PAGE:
Women also encounter subtle and not-so-subtle discrimination in college science programs. “In the college years, there are still the attitudes that women shouldn’t be there and sometimes this translates into actual discrimination,” says Hall. One common but subtle form of discrimination comes from male students who form all-male study groups. Not only are the women not invited to join, but they may not even know the groups exist.

“The idea that men form networks that leave women out of is a powerful one that continues throughout a woman’s career;” observes Hall. “Many men recognize that women are intelligent, strong, powerful, and have a lot to offer; but there are still men who tend to cluster with other men and don’t think to actively include women in such ventures.”

Once women make it to graduate school, they have more battles to fight. Graduate school’s focus is research under a faculty mentor, and a fair number of faculty advisors prefer men to women. “Some are plain sexist and expect a man do better work,” says Hall. “Some are afraid that a woman will marry and have children, which will affect her productivity.”

Networking. Because the relationship between advisor and advisee is crucial both in graduate school and postgraduate career; a poor relationship may make it harder not only for a female student to get a degree but also to find a good postdoctoral fellowship. “The advisor may be helping male students to network and introduce them to colleagues at conferences but they are not doing the same for female students,” says Hall. “In many cases this is completely unconscious on the part of the advisor or the men who are involved. They are not sitting down to not include women; they are simply unconsciously acting on these ingrained ideas about what is appropriate and what’s not.”

Women in science must continue to create their own networks. Successful initiatives are ensuring that women do not feel isolated by expanding the mentoring available to women in the scientific community and providing them with a safe space to share their experiences.

Sometimes, says Hall, women won’t talk about discrimination for fear of jeopardizing their careers. Yet Hall emphasizes that it is important to break this silence, and women are starting to do that. Hall observes, “Now more women are saying, ‘This is what happened to me, and it is not right.’ Some are doing it anonymously online or in such places as my book, and some under their own names. It is important to tell those stories not only to women but to men as well.”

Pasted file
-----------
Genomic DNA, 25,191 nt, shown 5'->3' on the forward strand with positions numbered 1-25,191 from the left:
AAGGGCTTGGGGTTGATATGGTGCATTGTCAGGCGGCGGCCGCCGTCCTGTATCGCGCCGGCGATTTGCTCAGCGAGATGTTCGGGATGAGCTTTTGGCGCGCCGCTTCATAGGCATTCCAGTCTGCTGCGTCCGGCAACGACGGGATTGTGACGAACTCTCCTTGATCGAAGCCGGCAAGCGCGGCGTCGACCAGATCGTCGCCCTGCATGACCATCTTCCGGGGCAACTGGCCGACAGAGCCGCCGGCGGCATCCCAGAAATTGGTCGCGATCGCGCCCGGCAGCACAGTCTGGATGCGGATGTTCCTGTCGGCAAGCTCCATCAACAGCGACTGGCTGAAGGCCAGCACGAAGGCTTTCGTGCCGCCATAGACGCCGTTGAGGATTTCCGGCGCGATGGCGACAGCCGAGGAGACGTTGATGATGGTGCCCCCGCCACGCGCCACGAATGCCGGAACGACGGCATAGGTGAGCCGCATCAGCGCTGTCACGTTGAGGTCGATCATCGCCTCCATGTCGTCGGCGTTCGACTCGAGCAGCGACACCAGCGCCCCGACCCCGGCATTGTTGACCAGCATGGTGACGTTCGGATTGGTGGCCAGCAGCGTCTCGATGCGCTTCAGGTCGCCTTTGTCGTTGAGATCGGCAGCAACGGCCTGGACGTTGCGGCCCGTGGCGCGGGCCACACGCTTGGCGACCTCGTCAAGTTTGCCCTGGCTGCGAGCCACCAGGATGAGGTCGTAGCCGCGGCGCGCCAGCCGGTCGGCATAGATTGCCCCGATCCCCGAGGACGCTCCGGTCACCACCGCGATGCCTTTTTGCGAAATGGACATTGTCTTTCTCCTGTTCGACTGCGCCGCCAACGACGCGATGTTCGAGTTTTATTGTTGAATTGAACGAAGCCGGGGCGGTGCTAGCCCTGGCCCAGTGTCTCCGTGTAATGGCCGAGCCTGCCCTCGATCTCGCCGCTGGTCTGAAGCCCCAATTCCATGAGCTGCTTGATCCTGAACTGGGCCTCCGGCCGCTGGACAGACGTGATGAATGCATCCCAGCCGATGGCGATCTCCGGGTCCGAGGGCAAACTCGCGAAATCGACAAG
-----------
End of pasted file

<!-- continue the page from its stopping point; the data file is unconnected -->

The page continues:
Academic support. Corporations, universities, and other organizations must create and support policies that help women and also men who struggle to balance family and career. All scientists are expected to work extremely long hours, and Hall suggests the policies would be good for men as well as women: the possibility of working part time, the ability to telecommute, the availability of on-site childcare, and possible extensions to tenure clocks. But, notes Hall, if these policies are seen as concessions to women and are only used by women, executives and administrators will avoid them as much as possible.

Part of the problem has to do with how our society defines “ideal” workers — individuals who are very focused and committed to their work, are completely flexible, and are able to work long hours. “They can go to Tokyo tomorrow if their boss wants them to,” says Hall. “Generally these have been men who have stay-at-home wives that enable their men to be focused on their employers,” says Hall. But what happens when two ideal workers live in the same household? Someone else is raising their kids, says Hall.

But things are beginning to change. “Today it is not just mothers but also fathers who are not interested in working 80 hours per week and not seeing junior,” Hall says. “If we see more men who want to have shorter hours, paternity leave, and more time with family, then these policies will be more accepted and employers will see them as something important.” Yet even when companies have family-friendly policies on the books, women are often afraid to use them. Hall cites a University of Maryland study based on interviews with women who work in different chemical companies. When asked about using family-friendly policies, women said that in some cases managers refused to let them use the ones on the books. They might, for example, say they need a full-time, not a part-time, worker. Bottom line, says Hall: “Women are afraid that by asking they would be seen as less useful workers and eventually have their jobs jeopardized by it.”

She continues, “It is very important for teachers to become aware of what their biases may be so that they are sending the right messages and are telling their female students that they can succeed in math and science,” says Hall. If not they may be subtly discouraging their female students without intending to. Hall adds that it is important for kids to have hands-on experience doing experiments where the outcome is not obvious.

“I remember that many of the lab experiments that I did growing up were cookbook style,” says Hall. “I knew what I was going to get at the end — that’s not discovery, that is following directions.”

Hall grew up with non-scientist parents, although her mother has worked for years in business operations and human relations at the school of engineering at Arizona State University. Early on she was around people who were very interested in science and engineering. Once Hall got her science writing certificate, she joined her mother in the school of engineering as a science writer, but a year later decided to go freelance.

Although Hall believes that as more women get into the field we are likely to see women succeeding, she has chosen not to go into research. “Science writing presented an opportunity to use the science training I had and get back into writing and be much more of a generalist in science,” she says. “I can learn about the different discoveries people are making and talk to them about their work and not to be in the lab worrying about splashing chemicals on myself.”

— Michele Alperin